The best defense against loss from a data breach is to do all you can to prevent a breach from occurring in the first place.
Even small companies can be a target of data thieves. The primary causes of data breaches have been identified as employee error, contractor error, lost or stolen equipment (laptops, smart phones, storage media), and procedural mistakes.
Data outsourcing and sharing also create a risk. In a survey by Ponemon Institute, more than 85 percent of companies indicated they share customer and employee data with third parties for activities such as billing, payroll, employee benefits, web hosting, and other information technology services. Of those organizations that outsource data, over 60 percent do not require third parties to cover the costs associated with a data breach in their contracts.
Typical business insurance policies often do not provide adequate coverage for cyber risk. There are cyber insurance programs available to help cover the costs of responding to data breaches and providing services to affected individuals. To learn more about what options are available, contact your Leavitt Group insurance consultant. Let them know of any e-commerce activity you do as well as what kind and whose information you store on your network. Include information on subcontractors who manage any of your e-commerce activity or who help in running or maintaining your computer network.
Reference: businessinsurance.com, insurancejournal.com
A recent survey of risk managers revealed the following:
- Over 70 percent were not purchasing a cyber insurance policy for their organization.
- Two-thirds believed their internal controls were adequate or that they didn’t have a significant data exposure.
- Fewer than half conduct regular “penetration tests” to evaluate the adequacy of their network.
- More than 40 percent indicated they purchased a cyber limit of between $1 million and $5 million; however, the median cost of cyber crimes to an organization is about $5.9 million.
Recent surveys have found that more than half of small and midsize businesses in the United States have experienced at least one data breach. Among those who have experienced this problem, only one-third have actually notified their customers when the breach occurred. Failure to act in a timely and effective manner in the event of a data breach can harm your business’s reputation and, in many states, put you at risk for legal penalties. Every business should have a plan in place on how to respond if sensitive information on customers and employees is compromised.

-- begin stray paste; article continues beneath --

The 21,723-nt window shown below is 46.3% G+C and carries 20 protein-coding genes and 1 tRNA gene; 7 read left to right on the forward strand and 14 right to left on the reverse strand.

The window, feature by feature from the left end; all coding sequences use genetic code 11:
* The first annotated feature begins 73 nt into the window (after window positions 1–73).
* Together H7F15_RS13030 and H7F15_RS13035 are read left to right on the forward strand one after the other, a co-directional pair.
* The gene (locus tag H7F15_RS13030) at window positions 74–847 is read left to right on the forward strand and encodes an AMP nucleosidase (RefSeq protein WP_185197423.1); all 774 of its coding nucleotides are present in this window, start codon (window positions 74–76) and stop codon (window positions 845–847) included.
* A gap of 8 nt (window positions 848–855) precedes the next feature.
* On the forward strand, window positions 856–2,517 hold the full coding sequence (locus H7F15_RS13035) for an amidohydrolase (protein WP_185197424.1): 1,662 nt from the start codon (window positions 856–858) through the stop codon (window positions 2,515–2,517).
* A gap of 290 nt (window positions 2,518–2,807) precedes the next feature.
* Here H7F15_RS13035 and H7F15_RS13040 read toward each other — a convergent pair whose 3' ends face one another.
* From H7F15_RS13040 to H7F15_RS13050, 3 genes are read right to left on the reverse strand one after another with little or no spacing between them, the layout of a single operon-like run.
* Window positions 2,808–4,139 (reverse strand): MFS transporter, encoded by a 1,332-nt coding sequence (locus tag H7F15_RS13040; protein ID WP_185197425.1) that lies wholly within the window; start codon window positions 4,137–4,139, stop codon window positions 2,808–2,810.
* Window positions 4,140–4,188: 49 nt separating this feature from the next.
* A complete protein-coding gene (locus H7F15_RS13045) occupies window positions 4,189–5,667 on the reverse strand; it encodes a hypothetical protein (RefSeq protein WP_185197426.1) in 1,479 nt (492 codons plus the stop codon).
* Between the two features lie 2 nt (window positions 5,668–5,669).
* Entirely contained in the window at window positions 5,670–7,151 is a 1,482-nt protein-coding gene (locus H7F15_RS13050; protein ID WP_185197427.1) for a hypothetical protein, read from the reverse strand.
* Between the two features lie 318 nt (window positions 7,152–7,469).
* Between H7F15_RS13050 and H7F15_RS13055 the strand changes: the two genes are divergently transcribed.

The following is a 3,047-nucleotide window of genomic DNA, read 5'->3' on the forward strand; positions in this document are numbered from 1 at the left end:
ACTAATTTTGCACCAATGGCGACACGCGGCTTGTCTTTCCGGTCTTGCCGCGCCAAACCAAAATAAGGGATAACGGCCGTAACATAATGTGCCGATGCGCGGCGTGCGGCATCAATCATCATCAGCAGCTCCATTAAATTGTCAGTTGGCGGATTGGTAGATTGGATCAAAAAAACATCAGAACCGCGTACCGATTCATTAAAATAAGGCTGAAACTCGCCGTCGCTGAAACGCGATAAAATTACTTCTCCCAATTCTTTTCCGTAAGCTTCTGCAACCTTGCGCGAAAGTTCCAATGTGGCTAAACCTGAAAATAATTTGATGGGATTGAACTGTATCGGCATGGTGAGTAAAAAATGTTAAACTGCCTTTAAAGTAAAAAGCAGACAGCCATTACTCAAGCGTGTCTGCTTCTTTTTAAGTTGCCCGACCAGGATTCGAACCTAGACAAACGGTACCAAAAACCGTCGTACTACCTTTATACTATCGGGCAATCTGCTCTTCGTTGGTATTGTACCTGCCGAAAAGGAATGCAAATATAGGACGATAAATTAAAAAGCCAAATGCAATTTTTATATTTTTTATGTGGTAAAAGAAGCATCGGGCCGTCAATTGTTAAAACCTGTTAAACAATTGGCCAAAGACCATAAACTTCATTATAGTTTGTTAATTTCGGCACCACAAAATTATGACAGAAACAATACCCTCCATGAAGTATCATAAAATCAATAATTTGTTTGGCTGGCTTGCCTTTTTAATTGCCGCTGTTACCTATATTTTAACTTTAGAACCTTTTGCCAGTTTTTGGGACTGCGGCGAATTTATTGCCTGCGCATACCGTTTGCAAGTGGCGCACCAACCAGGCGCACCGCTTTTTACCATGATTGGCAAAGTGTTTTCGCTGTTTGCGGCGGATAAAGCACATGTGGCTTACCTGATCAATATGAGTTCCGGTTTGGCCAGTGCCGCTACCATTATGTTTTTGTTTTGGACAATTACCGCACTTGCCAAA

Here are a few suggestions for developing a data breach response strategy:
- Develop a data breach notification policy. This policy is written for your customers and tells them how your organization will notify them if a data breach occurs.
- Train staff to be able to recognize breaches. All employees should be able to identify a potential data breach and know how to report the incident.
- Notify financial institutions. Contact the bank that manages your credit card processing if financial information (such as credit card numbers) is compromised.
- Seek assistance from an attorney or risk consulting company as soon as you become aware of a possible data breach. These professionals can help you identify which laws might be involved and whether you need to alert customers or the government.
- Notify affected customers in the way you said you would in your “data breach notification policy.” It is important that you do this as soon as appropriate based on the situation. Having your customers find out about the data breach from another source will not help your customer relations or your reputation.
- Breach notifications should be easy to understand, well-written, and concise. Do not include so much legal language that it becomes difficult to understand. Present all of the facts in a way the average person can understand.
- Let people know what your organization is doing to protect them from financial damage.
- Explain the risks and offer advice. Provide information on what steps your customer should take to protect themselves.
- Offer financial help. Many experts recommend offering credit monitoring services to breach victims.
The coverages discussed herein are for illustrative purposes only. The terms and conditions of your specific policy may differ from those described.
Please consult the provisions of your policy for the terms, conditions, and exclusions that apply to your coverage.